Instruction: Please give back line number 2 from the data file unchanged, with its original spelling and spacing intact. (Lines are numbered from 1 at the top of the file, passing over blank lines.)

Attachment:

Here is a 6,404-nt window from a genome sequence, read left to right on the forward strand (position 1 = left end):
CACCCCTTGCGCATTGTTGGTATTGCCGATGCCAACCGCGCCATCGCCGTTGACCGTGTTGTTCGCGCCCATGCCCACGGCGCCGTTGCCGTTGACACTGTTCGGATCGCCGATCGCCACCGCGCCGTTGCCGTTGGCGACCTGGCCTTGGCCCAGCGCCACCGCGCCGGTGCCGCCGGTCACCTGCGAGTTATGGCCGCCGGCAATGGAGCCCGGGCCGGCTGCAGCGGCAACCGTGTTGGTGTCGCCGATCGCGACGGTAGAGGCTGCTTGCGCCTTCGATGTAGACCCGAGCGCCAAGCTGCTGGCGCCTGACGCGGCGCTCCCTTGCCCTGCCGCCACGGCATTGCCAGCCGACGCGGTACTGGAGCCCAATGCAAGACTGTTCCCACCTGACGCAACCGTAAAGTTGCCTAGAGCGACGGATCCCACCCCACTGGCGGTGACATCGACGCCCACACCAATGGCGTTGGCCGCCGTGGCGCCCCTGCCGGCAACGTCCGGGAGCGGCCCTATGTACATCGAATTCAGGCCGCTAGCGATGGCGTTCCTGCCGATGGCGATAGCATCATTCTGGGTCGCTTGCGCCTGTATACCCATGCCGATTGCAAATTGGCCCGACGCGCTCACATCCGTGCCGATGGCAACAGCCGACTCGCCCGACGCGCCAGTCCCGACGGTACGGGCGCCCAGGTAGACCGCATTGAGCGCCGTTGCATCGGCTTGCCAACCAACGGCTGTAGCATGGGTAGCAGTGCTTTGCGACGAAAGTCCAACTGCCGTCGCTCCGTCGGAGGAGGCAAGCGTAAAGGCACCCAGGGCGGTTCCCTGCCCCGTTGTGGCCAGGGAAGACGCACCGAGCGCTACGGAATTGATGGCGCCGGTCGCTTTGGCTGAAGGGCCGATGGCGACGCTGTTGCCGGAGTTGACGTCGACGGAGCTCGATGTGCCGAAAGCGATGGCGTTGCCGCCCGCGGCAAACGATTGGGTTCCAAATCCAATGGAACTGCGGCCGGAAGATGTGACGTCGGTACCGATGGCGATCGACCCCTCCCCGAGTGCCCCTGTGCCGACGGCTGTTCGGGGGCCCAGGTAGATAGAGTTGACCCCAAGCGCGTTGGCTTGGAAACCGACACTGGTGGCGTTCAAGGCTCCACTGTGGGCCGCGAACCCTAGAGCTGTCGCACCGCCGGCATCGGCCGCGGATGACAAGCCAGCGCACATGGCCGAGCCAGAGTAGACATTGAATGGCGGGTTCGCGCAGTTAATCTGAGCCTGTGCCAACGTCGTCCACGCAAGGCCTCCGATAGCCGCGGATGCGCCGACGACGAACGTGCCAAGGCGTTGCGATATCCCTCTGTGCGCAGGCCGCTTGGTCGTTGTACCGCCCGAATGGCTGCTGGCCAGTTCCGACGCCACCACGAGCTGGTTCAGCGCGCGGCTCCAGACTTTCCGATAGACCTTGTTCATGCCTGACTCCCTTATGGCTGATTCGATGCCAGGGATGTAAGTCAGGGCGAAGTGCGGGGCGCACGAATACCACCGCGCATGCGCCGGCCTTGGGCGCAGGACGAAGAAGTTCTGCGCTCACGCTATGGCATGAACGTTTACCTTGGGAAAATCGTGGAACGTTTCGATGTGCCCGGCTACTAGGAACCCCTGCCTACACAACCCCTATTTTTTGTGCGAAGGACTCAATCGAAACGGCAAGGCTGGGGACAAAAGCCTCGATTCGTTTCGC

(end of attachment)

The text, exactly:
CACCCCTTGCGCATTGTTGGTATTGCCGATGCCAACCGCGCCATCGCCGTTGACCGTGTTGTTCGCGCCCATGCCCACGGCGCCGTTGCCGTTGACACTGTTCGGATCGCCGATCGCCACCGCGCCGTTGCCGTTGGCGACCTGGCCTTGGCCCAGCGCCACCGCGCCGGTGCCGCCGGTCACCTGCGAGTTATGGCCGCCGGCAATGGAGCCCGGGCCGGCTGCAGCGGCAACCGTGTTGGTGTCGCCGATCGCGACGGTAGAGGCTGCTTGCGCCTTCGATGTAGACCCGAGCGCCAAGCTGCTGGCGCCTGACGCGGCGCTCCCTTGCCCTGCCGCCACGGCATTGCCAGCCGACGCGGTACTGGAGCCCAATGCAAGACTGTTCCCACCTGACGCAACCGTAAAGTTGCCTAGAGCGACGGATCCCACCCCACTGGCGGTGACATCGACGCCCACACCAATGGCGTTGGCCGCCGTGGCGCCCCTGCCGGCAACGTCCGGGAGCGGCCCTATGTACATCGAATTCAGGCCGCTAGCGATGGCGTTCCTGCCGATGGCGATAGCATCATTCTGGGTCGCTTGCGCCTGTATACCCATGCCGATTGCAAATTGGCCCGACGCGCTCACATCCGTGCCGATGGCAACAGCCGACTCGCCCGACGCGCCAGTCCCGACGGTACGGGCGCCCAGGTAGACCGCATTGAGCGCCGTTGCATCGGCTTGCCAACCAACGGCTGTAGCATGGGTAGCAGTGCTTTGCGACGAAAGTCCAACTGCCGTCGCTCCGTCGGAGGAGGCAAGCGTAAAGGCACCCAGGGCGGTTCCCTGCCCCGTTGTGGCCAGGGAAGACGCACCGAGCGCTACGGAATTGATGGCGCCGGTCGCTTTGGCTGAAGGGCCGATGGCGACGCTGTTGCCGGAGTTGACGTCGACGGAGCTCGATGTGCCGAAAGCGATGGCGTTGCCGCCCGCGGCAAACGATTGGGTTCCAAATCCAATGGAACTGCGGCCGGAAGATGTGACGTCGGTACCGATGGCGATCGACCCCTCCCCGAGTGCCCCTGTGCCGACGGCTGTTCGGGGGCCCAGGTAGATAGAGTTGACCCCAAGCGCGTTGGCTTGGAAACCGACACTGGTGGCGTTCAAGGCTCCACTGTGGGCCGCGAACCCTAGAGCTGTCGCACCGCCGGCATCGGCCGCGGATGACAAGCCAGCGCACATGGCCGAGCCAGAGTAGACATTGAATGGCGGGTTCGCGCAGTTAATCTGAGCCTGTGCCAACGTCGTCCACGCAAGGCCTCCGATAGCCGCGGATGCGCCGACGACGAACGTGCCAAGGCGTTGCGATATCCCTCTGTGCGCAGGCCGCTTGGTCGTTGTACCGCCCGAATGGCTGCTGGCCAGTTCCGACGCCACCACGAGCTGGTTCAGCGCGCGGCTCCAGACTTTCCGATAGACCTTGTTCATGCCTGACTCCCTTATGGCTGATTCGATGCCAGGGATGTAAGTCAGGGCGAAGTGCGGGGCGCACGAATACCACCGCGCATGCGCCGGCCTTGGGCGCAGGACGAAGAAGTTCTGCGCTCACGCTATGGCATGAACGTTTACCTTGGGAAAATCGTGGAACGTTTCGATGTGCCCGGCTACTAGGAACCCCTGCCTACACAACCCCTATTTTTTGTGCGAAGGACTCAATCGAAACGGCAAGGCTGGGGACAAAAGCCTCGATTCGTTTCGC